Teaching Europe in the Birth Place of the European Union: An Interview with Patrick Bijsmans

This is part of our Campus Spotlight on Maastricht University.

Patrick Bijsmans is a political scientist whose scholarship is mainly concerned with Euroskepticism, a research focus that can seem ironic in a place like Maastricht, where such attitude towards Europe is not expected. Indeed, as the cradle of the European Union, its foundational moment, and its point of origin and conceptual epicenter, the Dutch city of Maastricht readily features in every European’s self-imagination. Patrick Bijsmans engages here with this healthy tension between his research and his multi-faceted teaching activities at Maastricht University in European Studies. He constitutes the perfect illustration of the variety of roles that scholars can craft for themselves in the academe. The ways in which he describes his unwillingness to make exclusionary choices between research and teaching will undoubtedly inspire recent PhDs who find themselves pulled in both directions and might feel pressured to follow one particular path over the other. In fact, he shows that, in the right institutional context, one can do both, and be successful and, most importantly, be fulfilled―if and when the organizational structural framework is supportive of the dual endeavor, enabling and even valuing such a bifurcation.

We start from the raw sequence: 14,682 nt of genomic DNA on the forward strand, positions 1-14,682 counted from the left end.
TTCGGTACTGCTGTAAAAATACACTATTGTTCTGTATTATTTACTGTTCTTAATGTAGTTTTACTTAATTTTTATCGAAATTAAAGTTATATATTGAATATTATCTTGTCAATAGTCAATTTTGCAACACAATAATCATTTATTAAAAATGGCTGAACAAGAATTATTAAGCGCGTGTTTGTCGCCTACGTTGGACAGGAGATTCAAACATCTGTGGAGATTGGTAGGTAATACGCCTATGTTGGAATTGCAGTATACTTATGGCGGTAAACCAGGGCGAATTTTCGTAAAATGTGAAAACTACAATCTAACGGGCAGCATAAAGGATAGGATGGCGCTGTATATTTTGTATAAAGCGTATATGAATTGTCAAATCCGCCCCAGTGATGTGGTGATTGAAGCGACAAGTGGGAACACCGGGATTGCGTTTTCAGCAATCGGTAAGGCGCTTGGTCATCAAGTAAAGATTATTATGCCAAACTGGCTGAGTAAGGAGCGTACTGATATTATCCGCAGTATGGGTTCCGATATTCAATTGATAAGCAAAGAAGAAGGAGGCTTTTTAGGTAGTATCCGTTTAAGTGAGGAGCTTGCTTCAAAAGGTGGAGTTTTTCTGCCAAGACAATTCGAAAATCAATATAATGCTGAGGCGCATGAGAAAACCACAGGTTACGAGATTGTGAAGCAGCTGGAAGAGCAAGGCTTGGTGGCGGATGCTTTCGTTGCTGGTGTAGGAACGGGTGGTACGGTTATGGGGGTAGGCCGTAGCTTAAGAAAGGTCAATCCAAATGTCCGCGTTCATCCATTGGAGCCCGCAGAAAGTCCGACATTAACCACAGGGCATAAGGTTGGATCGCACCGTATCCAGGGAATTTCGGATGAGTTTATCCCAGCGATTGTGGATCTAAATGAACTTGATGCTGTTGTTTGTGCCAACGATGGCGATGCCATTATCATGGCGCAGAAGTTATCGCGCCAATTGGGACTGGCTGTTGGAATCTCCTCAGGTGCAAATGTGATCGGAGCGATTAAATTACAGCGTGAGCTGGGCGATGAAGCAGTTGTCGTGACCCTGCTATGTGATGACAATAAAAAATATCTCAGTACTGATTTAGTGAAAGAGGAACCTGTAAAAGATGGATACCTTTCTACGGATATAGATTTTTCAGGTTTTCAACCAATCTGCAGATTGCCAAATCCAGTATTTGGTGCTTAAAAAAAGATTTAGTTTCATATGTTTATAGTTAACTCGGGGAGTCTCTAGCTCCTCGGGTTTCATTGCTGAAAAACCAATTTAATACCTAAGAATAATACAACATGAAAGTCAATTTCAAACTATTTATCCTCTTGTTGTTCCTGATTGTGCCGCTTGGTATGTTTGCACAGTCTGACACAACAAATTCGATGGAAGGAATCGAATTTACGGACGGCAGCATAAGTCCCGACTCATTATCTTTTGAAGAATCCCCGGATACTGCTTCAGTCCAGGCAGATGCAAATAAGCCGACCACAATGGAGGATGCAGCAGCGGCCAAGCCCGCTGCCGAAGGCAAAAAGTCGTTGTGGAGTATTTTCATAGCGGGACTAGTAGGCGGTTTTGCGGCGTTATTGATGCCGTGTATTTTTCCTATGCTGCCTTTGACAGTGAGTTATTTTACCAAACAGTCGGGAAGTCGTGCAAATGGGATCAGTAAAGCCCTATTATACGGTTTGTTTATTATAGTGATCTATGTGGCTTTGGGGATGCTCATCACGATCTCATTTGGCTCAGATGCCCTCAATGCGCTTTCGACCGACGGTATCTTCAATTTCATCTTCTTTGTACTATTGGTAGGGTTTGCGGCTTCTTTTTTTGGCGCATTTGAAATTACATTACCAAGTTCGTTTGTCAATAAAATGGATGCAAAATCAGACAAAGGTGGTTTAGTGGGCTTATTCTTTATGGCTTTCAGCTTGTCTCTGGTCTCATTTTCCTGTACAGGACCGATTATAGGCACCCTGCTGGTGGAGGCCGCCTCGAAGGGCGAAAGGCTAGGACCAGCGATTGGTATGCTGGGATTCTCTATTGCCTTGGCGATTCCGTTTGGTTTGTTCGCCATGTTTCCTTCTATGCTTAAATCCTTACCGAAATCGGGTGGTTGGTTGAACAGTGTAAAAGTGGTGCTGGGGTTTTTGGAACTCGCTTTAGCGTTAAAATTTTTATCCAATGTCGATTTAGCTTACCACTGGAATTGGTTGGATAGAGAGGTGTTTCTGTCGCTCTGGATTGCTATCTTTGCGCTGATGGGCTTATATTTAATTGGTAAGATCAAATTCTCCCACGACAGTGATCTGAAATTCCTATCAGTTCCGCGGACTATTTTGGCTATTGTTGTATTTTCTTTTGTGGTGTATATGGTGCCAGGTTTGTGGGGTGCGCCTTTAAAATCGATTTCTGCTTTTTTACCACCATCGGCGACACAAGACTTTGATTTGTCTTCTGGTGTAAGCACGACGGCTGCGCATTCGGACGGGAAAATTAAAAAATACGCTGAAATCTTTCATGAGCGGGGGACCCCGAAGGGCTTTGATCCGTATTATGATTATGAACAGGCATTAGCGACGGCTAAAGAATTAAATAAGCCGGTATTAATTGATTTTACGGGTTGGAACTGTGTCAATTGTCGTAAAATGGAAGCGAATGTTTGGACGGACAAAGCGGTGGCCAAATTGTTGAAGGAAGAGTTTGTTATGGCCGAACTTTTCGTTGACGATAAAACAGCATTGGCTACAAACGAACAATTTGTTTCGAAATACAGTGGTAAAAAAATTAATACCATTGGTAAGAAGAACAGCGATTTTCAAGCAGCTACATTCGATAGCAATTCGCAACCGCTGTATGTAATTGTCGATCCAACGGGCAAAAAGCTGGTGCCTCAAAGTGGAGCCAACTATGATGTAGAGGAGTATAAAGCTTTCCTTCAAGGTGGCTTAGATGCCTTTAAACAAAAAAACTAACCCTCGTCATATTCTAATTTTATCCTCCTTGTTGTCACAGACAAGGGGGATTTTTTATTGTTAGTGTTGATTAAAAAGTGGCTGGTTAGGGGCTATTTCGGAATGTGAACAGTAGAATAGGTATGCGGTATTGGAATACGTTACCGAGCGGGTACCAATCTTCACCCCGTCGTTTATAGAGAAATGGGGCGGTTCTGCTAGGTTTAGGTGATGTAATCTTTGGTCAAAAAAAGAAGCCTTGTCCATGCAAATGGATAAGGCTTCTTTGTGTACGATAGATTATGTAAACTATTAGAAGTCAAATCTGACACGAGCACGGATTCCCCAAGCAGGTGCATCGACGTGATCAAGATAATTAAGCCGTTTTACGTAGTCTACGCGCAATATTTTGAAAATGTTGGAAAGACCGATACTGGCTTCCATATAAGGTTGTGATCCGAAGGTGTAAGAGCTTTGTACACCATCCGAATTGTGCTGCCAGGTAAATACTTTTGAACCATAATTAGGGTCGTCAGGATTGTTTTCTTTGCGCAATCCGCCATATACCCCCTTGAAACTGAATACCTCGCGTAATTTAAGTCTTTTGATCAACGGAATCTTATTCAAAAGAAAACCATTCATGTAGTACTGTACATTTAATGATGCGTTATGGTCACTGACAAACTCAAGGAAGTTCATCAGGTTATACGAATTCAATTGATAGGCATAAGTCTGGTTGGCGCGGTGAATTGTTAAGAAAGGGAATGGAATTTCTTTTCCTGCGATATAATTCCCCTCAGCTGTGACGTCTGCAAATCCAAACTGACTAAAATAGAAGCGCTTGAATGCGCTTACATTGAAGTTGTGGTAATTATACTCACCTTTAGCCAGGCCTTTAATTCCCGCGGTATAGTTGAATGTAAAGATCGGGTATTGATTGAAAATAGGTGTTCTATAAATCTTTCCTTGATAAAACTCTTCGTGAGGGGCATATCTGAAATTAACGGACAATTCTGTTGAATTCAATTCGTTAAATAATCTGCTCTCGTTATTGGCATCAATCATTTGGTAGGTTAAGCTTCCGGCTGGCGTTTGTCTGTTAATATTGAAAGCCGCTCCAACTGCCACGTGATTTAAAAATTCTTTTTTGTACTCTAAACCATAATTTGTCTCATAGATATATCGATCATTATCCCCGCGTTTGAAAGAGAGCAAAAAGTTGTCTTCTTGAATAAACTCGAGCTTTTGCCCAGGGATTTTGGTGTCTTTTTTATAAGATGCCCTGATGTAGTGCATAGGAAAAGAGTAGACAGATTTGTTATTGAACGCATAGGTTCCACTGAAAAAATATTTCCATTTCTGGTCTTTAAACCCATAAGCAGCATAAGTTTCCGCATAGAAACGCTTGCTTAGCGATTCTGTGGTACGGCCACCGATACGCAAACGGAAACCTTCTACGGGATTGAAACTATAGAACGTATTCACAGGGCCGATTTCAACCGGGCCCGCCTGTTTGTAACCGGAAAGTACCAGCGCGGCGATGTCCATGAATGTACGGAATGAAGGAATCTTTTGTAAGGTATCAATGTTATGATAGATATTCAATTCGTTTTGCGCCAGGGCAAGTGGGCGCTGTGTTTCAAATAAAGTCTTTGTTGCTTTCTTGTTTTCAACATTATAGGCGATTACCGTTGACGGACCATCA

In this interview, Patrick Bijsmans shares his trajectory and introspection about the kind of academic he wants to be, his involvement with teaching and learning, not only as he instructs students at Maastricht University where the problem-based approach is widely privileged in the classroom, but also as he trains the faculty to be better teachers in tune with the latest pedagogical research and educational methodological innovations. All throughout our conversation, what clearly emerged was his enthusiasm for student learning and well-being, his empathy for both teachers and learners, and his dedication to creating bridges between research and pedagogies to enrich and push forward the field of European Studies. In particular, his reflection on adapting to the recent “crises” Europe and the world have faced, from the COVID-19 induced transition to the virtual university to wider societal debates such as Black Lives Matter, deepens the discussion on the state of European Studies and the future of Europe in general.